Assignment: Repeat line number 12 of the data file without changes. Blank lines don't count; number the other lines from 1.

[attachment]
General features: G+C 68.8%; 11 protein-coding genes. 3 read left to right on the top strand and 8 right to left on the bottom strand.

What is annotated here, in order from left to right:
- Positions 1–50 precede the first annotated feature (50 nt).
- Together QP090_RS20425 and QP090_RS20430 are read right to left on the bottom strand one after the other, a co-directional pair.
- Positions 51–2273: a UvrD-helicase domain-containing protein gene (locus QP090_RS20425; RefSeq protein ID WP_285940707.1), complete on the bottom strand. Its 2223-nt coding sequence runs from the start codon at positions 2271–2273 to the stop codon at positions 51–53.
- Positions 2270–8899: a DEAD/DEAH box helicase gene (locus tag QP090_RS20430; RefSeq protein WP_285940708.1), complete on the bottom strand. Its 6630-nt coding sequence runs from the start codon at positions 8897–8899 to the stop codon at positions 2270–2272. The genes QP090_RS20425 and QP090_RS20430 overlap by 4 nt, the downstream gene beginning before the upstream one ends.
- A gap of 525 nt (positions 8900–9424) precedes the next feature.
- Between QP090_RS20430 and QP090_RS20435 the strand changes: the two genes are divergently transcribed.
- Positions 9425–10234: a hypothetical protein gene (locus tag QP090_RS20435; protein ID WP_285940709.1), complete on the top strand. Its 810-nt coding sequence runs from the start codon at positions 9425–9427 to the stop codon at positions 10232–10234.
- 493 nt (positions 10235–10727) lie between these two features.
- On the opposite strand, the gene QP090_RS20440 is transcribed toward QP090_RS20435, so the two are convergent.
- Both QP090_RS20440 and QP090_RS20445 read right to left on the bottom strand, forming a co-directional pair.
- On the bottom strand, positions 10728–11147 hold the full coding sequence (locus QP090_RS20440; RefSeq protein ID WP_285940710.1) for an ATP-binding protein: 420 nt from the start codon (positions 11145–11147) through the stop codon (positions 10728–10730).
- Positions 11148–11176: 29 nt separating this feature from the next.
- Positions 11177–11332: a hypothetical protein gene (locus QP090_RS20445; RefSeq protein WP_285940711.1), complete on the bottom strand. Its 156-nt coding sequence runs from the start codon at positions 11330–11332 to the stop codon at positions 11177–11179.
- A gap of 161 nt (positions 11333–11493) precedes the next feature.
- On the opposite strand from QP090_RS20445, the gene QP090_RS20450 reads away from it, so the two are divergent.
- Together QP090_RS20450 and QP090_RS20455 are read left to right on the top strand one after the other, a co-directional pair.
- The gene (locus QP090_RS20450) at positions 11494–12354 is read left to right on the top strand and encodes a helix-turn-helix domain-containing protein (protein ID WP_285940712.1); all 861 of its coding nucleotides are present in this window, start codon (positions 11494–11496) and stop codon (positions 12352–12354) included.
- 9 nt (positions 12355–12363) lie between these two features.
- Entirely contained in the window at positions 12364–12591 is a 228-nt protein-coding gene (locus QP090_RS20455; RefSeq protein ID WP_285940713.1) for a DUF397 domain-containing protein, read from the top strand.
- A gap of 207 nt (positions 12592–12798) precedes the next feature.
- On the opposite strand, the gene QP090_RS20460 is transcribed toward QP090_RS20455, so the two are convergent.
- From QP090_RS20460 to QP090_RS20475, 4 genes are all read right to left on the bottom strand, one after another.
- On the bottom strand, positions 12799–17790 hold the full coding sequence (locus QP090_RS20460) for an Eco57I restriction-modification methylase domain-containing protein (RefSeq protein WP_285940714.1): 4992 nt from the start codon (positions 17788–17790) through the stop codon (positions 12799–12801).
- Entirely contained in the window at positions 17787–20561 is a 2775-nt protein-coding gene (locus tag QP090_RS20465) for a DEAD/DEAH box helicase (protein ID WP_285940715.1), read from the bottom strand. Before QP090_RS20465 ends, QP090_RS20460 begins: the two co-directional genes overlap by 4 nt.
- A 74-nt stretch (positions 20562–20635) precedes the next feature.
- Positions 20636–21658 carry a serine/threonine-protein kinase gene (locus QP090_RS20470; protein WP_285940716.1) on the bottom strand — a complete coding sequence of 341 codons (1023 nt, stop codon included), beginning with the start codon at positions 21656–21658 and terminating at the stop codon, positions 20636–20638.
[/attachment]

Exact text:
- Both QP090_RS20440 and QP090_RS20445 read right to left on the bottom strand, forming a co-directional pair.